Turkana elders turn to goat intestines to predict rains as drought persists

Two ceremonies were carried out in a span of 48 hours, perhaps indicating the desperation in seeking answers. [Photo, Standard]

It is mid-morning in the ‘Cradle of Mankind’ and a resident gently pulls a goat to a waiting gathering of men – the council of elders.

There will be no meat-eating ceremony today. Instead, the elders from Kerio, also known as Emurons, are more interested in the animal’s intestines.

The old men will spear the blemish-free goat through the heart, open its belly and expose its innards. They will then closely scrutinise the intestines for information related to the weather, diseases and even death.

Two ceremonies were carried out in a span of 48 hours, perhaps indicating the desperation in seeking answers on when the drought that has gripped Turkana and other arid and semi-arid regions is expected to end.

In a rare show of unity, scientists and traditionalists teamed up to compare notes and see if their weather predictions would match.

The first exercise was conducted on March 14 on the outskirts of Lodwar town, while the second event took place on Saturday at Eliye springs in Turkana.

And after both ceremonies, the elders made similar predictions on when rains would start pounding the region. In an interesting twist, the ‘readings’ from the intestines of the black and brown goats matched results compiled by Mr Francis Muinda, the director in charge of the county Meteorological Department.

Prediction exercise

Ngasike Akut Ekuye and his counterpart, Pedo Ibolo Iluk, oversaw the entire exercise. Before the ceremony, the elders use tobacco, which they say is one way of communicating with the forefathers.

“When you look at the gate of Turkana County, it is evident that we will receive rains two days to April. The peak will be in April,” said Mr Ekuye.

He added: “The rains will pound the regions of Turkana North, South and Loima. We see locals moving from areas that will receive minimal amounts of water such as the East to areas with adequate rains in order to benefit from water and pasture for their animals.”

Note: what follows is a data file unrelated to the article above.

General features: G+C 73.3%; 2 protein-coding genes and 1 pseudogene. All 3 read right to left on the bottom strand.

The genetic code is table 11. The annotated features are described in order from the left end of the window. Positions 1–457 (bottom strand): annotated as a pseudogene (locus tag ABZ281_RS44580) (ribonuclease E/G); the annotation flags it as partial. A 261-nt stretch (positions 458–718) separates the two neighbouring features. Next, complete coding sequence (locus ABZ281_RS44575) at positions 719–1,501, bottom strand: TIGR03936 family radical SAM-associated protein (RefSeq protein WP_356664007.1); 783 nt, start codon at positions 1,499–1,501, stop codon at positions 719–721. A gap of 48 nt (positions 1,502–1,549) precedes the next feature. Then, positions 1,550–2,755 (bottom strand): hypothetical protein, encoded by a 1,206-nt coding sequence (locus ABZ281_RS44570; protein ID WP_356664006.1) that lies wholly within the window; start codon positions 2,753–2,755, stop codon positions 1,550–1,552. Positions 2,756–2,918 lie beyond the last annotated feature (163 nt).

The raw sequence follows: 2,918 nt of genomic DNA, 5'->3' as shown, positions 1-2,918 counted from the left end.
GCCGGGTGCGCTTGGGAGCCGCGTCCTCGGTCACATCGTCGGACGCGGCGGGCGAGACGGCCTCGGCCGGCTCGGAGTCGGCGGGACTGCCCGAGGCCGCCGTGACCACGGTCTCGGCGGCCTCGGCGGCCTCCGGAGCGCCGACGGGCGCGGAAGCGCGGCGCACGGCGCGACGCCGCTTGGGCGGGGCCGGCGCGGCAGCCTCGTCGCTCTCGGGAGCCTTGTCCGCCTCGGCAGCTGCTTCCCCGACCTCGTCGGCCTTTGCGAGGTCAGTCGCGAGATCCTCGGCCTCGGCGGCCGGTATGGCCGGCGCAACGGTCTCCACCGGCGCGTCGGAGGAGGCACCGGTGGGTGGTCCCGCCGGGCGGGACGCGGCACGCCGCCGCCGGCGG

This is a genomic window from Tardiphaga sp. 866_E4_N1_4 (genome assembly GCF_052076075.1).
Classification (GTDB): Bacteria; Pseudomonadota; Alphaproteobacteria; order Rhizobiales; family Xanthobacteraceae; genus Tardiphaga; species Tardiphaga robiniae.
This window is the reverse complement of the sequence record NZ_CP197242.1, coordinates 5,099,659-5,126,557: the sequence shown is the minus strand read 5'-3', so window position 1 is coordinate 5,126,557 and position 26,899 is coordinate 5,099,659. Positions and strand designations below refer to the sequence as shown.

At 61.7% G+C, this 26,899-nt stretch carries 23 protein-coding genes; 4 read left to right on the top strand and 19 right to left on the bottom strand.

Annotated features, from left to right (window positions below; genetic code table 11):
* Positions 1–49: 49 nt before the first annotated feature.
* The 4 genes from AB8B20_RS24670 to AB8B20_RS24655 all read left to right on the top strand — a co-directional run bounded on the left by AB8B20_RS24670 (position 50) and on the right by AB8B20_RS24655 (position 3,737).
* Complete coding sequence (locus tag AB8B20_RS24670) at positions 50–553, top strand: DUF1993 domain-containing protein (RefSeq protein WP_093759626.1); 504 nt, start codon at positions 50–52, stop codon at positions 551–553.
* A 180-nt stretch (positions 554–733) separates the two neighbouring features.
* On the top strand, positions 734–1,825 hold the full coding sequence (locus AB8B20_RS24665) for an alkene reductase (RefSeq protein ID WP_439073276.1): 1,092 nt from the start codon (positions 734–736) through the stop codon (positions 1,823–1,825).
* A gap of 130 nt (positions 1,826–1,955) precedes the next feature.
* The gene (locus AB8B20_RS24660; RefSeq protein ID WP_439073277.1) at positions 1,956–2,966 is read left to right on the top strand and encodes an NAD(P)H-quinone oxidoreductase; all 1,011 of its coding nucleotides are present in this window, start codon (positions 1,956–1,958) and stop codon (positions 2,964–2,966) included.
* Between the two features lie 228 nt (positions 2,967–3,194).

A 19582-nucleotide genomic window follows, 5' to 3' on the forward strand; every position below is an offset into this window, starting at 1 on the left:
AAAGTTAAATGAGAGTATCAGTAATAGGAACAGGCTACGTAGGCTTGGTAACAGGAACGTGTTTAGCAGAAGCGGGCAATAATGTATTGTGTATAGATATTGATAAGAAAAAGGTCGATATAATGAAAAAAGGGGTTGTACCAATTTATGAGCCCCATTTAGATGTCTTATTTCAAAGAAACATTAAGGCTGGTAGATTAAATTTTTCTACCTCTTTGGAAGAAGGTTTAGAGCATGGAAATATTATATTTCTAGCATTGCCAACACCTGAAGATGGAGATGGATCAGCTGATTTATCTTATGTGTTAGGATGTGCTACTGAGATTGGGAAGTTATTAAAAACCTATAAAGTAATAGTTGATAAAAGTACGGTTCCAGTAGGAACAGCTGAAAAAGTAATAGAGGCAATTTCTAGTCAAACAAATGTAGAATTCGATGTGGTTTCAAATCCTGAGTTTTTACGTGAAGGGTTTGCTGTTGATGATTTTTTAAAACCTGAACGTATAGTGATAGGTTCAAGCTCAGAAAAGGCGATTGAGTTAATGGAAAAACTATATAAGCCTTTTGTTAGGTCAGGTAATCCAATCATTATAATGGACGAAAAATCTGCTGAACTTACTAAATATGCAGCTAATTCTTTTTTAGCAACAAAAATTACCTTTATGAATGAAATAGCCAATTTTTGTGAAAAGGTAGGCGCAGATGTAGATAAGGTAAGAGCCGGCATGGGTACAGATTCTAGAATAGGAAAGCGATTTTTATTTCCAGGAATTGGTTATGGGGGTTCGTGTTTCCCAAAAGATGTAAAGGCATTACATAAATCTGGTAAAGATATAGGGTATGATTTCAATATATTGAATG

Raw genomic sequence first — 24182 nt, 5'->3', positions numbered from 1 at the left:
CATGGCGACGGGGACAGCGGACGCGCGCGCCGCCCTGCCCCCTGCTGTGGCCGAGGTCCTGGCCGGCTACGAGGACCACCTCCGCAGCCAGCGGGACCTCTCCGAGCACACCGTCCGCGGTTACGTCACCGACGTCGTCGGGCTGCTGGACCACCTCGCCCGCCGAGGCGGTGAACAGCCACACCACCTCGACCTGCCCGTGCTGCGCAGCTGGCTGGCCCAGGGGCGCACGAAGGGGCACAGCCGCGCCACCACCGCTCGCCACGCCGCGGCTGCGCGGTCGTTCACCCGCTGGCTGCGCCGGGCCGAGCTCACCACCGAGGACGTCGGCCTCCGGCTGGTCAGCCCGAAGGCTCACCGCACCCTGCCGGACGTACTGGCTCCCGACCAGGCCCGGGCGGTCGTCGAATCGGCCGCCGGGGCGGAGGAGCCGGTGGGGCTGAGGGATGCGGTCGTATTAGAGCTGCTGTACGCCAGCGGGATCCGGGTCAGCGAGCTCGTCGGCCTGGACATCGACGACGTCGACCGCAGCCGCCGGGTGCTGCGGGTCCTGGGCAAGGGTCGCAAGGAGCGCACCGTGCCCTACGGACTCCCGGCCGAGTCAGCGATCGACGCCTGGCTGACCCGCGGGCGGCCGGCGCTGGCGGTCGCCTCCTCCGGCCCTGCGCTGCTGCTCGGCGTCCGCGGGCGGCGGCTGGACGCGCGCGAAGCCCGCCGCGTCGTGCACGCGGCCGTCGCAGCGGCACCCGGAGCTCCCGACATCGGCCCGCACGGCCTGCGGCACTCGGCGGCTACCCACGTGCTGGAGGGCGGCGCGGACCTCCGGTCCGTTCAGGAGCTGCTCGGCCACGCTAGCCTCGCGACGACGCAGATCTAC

Ekuye also predicted that there would be an outbreak of animal diseases. “Diseases such as foot and mouth will hit most of the areas hard. The disease will begin spreading towards the end of this month.”

According to the elders, the rains will cause Lake Turkana to ‘fill up’ due to heavy inflows from local rivers. In their predictions, they termed April as ‘muddy’.

In an advisory, they cautioned locals living near river banks to move to higher grounds in order to protect against loss of lives and property.

During Saturday’s ceremony, another group of elders said the region should brace for rains ‘after the two moons meet’. This, they clarified, meant the end of March.

The elders also predicted there would be fewer fights between different communities because more pasture means more food for everyone.

“We do not expect our people to fall sick because they will have enough water and their animals will be healthy enough to provide milk for them,” said Mr Iluk.

According to the Met Department, the elders’ predictions closely matched data the scientists had been gathering from their weather stations.

“It is good that the information available in our office is similar to what the elders, who are respected in society, found. Turkana will receive rains, which will signify the end of the current drought,” said Mr Muinda.

Own results

In his analysis, most wards in Turkana will get rainfall with amounts ranging from between 50 and 150 millilitres. Border areas are expected to get between 150 and 250ml of rain.

They include Kalobeyei, Letea, Lokiriama, Loima, Kapedo, Kibish, Kaputir, Lokichoggio, Nanam, Lake Zone, Lapur, Kaaleng, Kalokol, Katilia, Township, Kangatosa and Lobokat.

“Kerio ward in Turkana Central will get the least amount of rain (0-43ml) with Kibish getting the highest (249-300ml). It is good when the locals also conduct their own predictions so that they can own the results,” said Muinda.

He added that the analysis conducted at the ward level was important for advising residents and county officials on the calamities to expect and the crops to plant.

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